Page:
school students with a dry lecture. On top of that, I learned that my boss,
Lieutenant Colonel Henry "Chip" Hester, would be out of town at a conference
that day. The fact was that I was speaking for him, not just giving a
speech at a program with him. I had six weeks to prepare and deliver the
biggest speech of my career, and I did not even know how to begin.
minute. Yes, I did. I was a Toastmaster. I had been trained. Six weeks is plenty
of time. Why, I could do it in
if necessary. Me and my big thoughts…
Just to be
sure I was ready, my boss asked to review my speech three weeks before
the Veterans Day celebration. So, I
what my boss considered a VERY ROUGH draft. He thought the structure of my
speech was okay, but he knew it would be better once I added that special
Toastmaster zing to give it impact!
I thought I
already had – now what?!
help. Oscar Jones, seasoned Toastmaster, always gave solid speeches, and eagerly
helped other club members grow as
speakers. So, I asked for his help.
We worked my
“rough draft” into an awesome speech that opened with an engaging series of
questions calling for audience response (no bored teens on my watch, sir). Then
we built the speech to define the word VETERAN as an
V: Volunteer Force
E: Educating the World on Democracy
T: Teaching Other Militaries and Governments
E: Epitomizing ideal Leadership
R: Responding to the Call for Help
A: Ambassador of the USA
for all citizens to support Service Members of the USA
The speech was finally written. For weeks, I practiced and practiced. I was as
ready to face a roomful of strangers as I could be.
“room” was a gymnasium, and attendance that day exceeded 1,100 people!!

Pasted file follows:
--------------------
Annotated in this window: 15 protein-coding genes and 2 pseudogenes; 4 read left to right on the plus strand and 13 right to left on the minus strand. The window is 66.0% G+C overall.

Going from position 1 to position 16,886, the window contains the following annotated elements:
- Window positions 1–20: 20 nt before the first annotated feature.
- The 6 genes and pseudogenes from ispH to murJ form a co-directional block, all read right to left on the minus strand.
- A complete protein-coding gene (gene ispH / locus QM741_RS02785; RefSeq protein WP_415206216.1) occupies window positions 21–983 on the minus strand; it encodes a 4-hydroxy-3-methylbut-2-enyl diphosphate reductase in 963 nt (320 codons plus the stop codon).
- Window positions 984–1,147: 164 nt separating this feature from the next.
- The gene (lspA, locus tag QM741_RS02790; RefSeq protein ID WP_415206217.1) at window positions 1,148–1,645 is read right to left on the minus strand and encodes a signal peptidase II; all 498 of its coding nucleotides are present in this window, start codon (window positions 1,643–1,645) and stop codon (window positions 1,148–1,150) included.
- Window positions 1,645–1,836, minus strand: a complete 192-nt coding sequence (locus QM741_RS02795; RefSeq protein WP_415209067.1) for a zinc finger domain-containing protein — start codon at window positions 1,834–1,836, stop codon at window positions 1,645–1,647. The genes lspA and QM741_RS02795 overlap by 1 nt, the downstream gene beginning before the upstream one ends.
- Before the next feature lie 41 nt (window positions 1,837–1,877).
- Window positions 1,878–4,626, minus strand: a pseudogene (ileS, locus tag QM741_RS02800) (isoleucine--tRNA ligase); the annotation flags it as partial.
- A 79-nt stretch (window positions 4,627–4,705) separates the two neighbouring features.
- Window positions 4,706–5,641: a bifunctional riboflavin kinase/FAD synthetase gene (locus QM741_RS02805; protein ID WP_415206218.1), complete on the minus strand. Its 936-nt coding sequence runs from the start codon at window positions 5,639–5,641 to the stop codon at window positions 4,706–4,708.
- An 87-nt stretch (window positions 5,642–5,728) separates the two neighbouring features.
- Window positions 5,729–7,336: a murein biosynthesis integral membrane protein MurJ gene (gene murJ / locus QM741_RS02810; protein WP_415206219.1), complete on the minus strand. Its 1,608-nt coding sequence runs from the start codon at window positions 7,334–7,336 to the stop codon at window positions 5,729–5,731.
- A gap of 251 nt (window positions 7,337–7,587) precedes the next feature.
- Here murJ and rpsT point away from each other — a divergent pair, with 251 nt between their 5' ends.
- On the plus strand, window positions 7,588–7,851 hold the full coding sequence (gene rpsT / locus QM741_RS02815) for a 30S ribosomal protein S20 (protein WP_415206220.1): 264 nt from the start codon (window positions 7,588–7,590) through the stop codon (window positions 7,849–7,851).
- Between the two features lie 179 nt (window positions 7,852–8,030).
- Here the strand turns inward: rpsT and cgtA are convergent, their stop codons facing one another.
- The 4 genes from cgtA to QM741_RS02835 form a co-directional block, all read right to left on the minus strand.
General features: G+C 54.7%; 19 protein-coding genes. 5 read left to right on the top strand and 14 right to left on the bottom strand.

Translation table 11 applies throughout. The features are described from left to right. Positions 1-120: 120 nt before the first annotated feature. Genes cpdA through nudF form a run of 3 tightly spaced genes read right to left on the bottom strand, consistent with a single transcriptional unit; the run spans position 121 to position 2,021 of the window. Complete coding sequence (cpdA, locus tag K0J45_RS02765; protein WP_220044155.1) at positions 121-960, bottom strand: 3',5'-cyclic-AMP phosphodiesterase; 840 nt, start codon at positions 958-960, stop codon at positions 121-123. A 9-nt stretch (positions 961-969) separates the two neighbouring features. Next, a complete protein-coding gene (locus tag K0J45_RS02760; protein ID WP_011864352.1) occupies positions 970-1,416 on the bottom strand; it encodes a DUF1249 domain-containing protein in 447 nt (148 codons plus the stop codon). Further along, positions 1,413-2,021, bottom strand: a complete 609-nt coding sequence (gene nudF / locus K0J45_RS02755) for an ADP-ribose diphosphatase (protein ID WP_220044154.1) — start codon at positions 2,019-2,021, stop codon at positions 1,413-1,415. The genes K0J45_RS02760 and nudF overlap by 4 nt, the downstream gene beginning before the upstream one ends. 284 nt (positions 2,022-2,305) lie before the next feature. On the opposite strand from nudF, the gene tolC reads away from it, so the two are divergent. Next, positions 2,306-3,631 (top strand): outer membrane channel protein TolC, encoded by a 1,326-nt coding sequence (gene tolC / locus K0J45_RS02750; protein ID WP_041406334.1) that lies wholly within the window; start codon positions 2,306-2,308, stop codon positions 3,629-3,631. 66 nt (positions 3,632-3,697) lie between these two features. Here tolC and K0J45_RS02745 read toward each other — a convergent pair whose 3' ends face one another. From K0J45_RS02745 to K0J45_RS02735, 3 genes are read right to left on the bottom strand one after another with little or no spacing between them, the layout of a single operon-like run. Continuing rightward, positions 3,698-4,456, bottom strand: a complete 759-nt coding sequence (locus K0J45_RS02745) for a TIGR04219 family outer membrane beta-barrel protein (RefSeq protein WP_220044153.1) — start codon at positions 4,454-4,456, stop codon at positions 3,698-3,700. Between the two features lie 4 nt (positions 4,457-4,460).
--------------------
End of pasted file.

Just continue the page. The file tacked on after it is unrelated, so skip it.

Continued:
was not going to back out, AND I WAS NOT GOING TO FAIL. I gave my speech…and it
went BETTER THAN I COULD
HAVE EVER HOPED!
leaned closer toward me with every opening question. The audience repeated each
letter of V.E.T.E.R.A.N. I spoke with loud enthusiasm. More to my surprise, my
speech was interrupted with unanticipated applause seven times (that’s
right, I counted)!
This was an
elating experience for me! I felt like a President at his inauguration.
closed with Lee Greenwood’s song, “God Bless the USA”. As I left
the front, I noticed students holding hands and chanting, “Hooah!” Many
veterans, and just as many newly enlisted soldiers, were clapping hard, eyes
aglow with pride!
six people in that entire gymnasium knew me, yet everyone there cheered what I
What had I
done? I accepted a challenge. I started with my audience in mind. I sought and
accepted help from a fellow Toastmaster.
With his help, I produced draft after draft, until I had a solid speech written.
I practiced, and I delivered a presentation
that impacted an audience of more than 1,000 strangers. Finally, I validated the
confidence my boss placed in me.
Did I know I
could do it all along? Of course, I did. I am a Toastmaster.
Captain John "J.R."
Davis Reynolds, Jr. is currently an ACG, CL, and the Recruiting Operations
Officer and Assistant Professor of Military Science at Jacksonville State
University, Gadsden State Community College, and Talladega College. John can be
reached at email@example.com
or at JSU at
256-782-8023. He resides in Fort
McClellan (Anniston), Alabama, and he
is a member of Calhoun
Herzing College (GA), and Downtown Detroit (MI)